Eds.: M. J. Gámez Fuentes, S. Núñez Puente and E. Gómez Nicolau.
This proposed edited collection of interdisciplinary essays aims to critically analyse scientific approaches, political strategies, civil society initiatives and modes of representation that aim at dismantling the conventional narratives that sustain the present configuration of women in contexts of violence.
It would appear that, in the fight to eradicate violence against women, hegemonic narratives, mediated via institutional proposals and popular discourses, although geared towards gender equality, have succumbed to moral reductionism and legal discourses. Thus the entire problematic of inequality has been reduced to the categories of the victim and the victimiser/criminal. In the current panorama of revising frameworks of political and cultural understanding, it becomes therefore indispensable to search for modes of resignifying the woman-victim scheme in order to update narratives about experienced violence from a new theoretical perspective. This would enable us both to revise current institutional approaches and to explore modes of ascribing political value to the act of spectatorship.
It is on these grounds that we are interested in initiatives and narratives that make new spaces possible in which to name, self-identify, and resignify the female political subject as a social agent in situations of violence.
This area of inquiry requires a critical re-examination of both its foundations and its specialized academic production. A number of novel approaches —including epistemological, methodological, and analytical ones, especially emerging from feminist critical theory— have recently aimed to do so (J. Butler & A. Athanasiou, 2013, Dispossession. The Performative in the Political; J. Butler et al., eds., 2016, Vulnerability in Resistance). Therefore, we are looking for proposals that transcend the pair abuser-victim and explore the complex relations between gender and violence, and individual and collective accountability. In order to do that, the book initially comprehends four areas of enquiry:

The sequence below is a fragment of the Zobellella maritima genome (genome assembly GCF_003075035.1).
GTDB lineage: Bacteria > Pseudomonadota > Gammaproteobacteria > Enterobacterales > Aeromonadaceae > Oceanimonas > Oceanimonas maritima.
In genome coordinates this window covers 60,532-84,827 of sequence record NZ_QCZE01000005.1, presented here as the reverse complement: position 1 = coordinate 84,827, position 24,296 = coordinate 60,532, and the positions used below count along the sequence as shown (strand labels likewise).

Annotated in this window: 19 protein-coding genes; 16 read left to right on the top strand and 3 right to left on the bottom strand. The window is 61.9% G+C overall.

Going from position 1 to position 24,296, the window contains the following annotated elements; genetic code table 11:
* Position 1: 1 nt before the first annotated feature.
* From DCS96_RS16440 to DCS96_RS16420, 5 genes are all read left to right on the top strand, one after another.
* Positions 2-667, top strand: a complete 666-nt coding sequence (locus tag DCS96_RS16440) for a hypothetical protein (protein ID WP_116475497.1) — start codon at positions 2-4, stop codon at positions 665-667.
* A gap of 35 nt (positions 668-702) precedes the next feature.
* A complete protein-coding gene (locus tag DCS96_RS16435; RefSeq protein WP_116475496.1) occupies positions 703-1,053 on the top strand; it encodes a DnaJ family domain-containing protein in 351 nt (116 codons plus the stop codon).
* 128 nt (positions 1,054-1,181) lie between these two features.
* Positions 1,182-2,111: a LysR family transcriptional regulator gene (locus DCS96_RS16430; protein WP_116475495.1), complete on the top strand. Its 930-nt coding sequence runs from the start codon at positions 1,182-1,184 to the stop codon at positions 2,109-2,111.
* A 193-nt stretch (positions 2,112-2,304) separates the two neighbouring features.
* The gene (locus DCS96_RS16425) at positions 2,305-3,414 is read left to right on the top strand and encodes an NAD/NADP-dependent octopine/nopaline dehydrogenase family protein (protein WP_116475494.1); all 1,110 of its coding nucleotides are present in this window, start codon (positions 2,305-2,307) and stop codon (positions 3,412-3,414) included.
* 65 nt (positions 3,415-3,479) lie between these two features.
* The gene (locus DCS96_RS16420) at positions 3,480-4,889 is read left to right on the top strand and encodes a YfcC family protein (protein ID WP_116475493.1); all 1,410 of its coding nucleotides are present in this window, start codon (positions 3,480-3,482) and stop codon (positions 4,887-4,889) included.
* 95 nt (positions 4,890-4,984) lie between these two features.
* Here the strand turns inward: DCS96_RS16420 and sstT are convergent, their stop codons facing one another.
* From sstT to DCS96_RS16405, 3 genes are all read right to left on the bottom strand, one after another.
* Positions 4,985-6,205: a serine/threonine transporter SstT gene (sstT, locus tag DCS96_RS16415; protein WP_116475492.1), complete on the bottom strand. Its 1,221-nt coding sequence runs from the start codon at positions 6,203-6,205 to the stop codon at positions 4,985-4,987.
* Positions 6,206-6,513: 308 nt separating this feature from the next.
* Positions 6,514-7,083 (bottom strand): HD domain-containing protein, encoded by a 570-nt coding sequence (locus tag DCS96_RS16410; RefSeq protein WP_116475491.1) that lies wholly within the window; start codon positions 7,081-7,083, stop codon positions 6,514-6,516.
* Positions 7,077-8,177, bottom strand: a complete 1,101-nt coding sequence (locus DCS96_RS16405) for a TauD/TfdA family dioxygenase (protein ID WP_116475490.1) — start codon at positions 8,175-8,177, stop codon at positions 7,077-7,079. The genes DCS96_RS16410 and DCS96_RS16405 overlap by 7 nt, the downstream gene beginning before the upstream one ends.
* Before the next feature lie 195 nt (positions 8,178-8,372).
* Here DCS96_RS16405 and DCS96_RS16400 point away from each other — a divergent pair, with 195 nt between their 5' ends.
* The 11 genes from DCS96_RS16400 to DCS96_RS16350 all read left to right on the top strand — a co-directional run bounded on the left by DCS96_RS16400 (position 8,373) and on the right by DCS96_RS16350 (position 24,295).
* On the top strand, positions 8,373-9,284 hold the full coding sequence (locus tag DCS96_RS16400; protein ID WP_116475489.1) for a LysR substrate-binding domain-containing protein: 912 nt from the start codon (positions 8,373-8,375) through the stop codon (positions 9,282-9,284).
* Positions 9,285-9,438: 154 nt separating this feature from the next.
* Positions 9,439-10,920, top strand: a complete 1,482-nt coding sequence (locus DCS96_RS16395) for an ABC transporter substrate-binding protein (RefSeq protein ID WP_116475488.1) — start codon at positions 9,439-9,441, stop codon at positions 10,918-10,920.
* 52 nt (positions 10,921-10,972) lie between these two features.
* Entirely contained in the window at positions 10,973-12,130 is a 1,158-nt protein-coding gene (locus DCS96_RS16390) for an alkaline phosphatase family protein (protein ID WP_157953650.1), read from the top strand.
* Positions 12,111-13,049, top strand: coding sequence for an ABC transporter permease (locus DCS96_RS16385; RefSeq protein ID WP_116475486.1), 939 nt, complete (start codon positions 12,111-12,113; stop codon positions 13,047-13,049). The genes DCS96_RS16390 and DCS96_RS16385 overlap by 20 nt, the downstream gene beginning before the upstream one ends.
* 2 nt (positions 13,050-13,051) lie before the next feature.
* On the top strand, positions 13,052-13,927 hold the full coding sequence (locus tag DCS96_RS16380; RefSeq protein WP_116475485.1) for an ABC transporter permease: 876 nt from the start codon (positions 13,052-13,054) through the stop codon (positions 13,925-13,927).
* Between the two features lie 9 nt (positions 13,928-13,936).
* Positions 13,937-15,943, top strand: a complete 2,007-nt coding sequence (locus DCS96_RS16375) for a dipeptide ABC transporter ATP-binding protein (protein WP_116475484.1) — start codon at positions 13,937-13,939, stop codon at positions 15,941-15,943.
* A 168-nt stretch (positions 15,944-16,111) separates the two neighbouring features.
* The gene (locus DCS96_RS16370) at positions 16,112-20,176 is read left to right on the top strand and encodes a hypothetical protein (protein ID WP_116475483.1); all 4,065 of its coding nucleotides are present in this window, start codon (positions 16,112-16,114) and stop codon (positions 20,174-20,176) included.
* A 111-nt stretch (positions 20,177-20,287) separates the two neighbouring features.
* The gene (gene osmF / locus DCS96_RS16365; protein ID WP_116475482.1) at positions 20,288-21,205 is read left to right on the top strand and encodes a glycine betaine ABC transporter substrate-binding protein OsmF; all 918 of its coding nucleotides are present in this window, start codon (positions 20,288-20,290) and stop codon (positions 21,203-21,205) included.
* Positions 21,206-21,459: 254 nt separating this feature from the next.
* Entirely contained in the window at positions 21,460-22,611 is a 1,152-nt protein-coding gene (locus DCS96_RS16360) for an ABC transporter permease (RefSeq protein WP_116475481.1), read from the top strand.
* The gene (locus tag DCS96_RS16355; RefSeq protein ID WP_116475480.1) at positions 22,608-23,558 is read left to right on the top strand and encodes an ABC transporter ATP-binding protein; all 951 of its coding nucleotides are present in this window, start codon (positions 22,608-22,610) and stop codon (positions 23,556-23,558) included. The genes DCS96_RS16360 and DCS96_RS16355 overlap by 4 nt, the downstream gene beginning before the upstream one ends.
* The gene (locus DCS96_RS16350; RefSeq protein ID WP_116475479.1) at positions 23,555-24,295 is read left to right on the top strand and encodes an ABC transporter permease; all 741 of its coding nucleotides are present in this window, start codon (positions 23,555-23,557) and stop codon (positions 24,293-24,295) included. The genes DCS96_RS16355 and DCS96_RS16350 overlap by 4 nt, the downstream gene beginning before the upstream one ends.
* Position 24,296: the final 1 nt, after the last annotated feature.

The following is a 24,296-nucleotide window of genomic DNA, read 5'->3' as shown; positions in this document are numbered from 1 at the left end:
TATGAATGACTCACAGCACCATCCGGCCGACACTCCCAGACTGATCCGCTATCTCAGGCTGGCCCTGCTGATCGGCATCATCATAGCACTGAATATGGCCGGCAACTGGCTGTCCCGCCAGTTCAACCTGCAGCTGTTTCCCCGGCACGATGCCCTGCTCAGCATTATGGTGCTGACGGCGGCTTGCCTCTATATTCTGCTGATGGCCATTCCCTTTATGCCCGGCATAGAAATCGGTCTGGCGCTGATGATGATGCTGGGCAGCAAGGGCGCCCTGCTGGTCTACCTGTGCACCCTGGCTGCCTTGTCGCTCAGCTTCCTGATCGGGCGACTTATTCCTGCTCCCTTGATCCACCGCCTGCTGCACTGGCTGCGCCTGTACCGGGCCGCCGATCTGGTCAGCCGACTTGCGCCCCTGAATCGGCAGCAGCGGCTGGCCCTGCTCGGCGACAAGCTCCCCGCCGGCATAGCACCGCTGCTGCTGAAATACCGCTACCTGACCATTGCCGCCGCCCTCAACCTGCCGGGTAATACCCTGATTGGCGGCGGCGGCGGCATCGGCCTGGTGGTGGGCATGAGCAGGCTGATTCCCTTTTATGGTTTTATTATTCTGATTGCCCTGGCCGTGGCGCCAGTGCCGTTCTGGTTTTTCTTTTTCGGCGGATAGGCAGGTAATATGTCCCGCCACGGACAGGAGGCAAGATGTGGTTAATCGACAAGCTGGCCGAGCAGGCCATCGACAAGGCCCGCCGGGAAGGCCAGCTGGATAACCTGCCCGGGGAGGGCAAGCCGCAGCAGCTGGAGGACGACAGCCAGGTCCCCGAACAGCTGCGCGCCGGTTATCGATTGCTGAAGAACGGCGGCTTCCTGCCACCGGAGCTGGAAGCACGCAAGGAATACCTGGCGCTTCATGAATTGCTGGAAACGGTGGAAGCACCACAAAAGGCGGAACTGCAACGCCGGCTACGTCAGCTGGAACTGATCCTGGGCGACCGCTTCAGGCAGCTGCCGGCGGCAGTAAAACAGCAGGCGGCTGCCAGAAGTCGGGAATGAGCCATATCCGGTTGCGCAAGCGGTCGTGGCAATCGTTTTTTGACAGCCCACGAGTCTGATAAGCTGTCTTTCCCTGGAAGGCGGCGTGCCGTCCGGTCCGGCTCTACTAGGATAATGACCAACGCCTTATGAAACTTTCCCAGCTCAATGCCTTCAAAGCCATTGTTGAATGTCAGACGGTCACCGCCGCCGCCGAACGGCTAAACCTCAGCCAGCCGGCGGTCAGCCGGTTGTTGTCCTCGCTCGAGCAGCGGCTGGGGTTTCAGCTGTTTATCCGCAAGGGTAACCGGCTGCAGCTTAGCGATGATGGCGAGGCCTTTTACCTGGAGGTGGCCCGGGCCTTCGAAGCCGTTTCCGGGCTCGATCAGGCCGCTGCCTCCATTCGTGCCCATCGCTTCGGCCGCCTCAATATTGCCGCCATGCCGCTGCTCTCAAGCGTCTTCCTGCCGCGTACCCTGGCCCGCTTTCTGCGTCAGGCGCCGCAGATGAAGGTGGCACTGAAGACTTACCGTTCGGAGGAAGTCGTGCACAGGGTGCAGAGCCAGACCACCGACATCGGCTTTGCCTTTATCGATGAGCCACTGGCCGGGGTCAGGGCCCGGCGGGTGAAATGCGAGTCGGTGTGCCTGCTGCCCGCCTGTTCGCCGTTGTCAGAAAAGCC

A- EPISTEMOLOGIES: new theoretical and methodological approaches
B- POLITICS: innovative proposals from institutional politics and/or
C- ACTIVISM: transformative initiatives from associations and/or civil
D- CULTURAL PRODUCTION: analysis of case studies deconstructing
Proposal topics may include, but are not restricted to:
● Critical theoretical approaches on victimology and gender
● Research methodologies tackling women’s agency in contexts of
● Women’s resistances and responses to violence
● Worldwide public policies challenging the concept of women-victim
● Critical evaluation of secondary victimization of women as victims
through public policies, media and cultural and social discourses
● Counter-hegemonic media narratives of women as victims
● Film and television innovative approaches to women as political
agents in context of violence
● On-line activism and Social Network Sites discussing hegemonic
recognition of women as victims
● Feminist and grassroots activism re-writing women as victims
● Emancipatory social projects and practices of women challenging
We will market the book for an international audience (the volume will be in English language). Routledge has indicated interest as part of the Gender & Sexuality series, and we will continue to consider other reputable academic publishers. Please circulate the CFP widely with graduate students, faculty, and independent scholars who work on any transformative aspect of women and violence from Sociology, Film & Media Studies, Politics, Social Policy, Philosophy, Cultural Studies, Social Movement Studies, etc...
● A 500-600 words abstract in English with 4-5 references should
be sent to Drs. María José Gámez Fuentes (Univ. Jaume I, Castellón, Spain) at firstname.lastname@example.org, Sonia Núñez Puente (Univ. Rey Juan Carlos, Madrid, Spain) at email@example.com, and Emma Gómez Nicolau (Univ. Jaume I) at firstname.lastname@example.org by May 24th 2017. Please state in which of the four areas (Epistemologies, Politics, Activism or Cultural Production) you envisage your contribution to fit in.
● Please include a title, name, e-mail address, and affiliation if applicable, plus a two pages CV.
If accepted, the final draft version of your chapter, approximately 6,000 words, would most likely be due by May 10th 2018. Decisions about the final shape of the project will be made once the publisher has reviewed and agreed upon accepted full chapter proposals. Feel free to write to us with any questions you might have. We look forward to reading your submissions.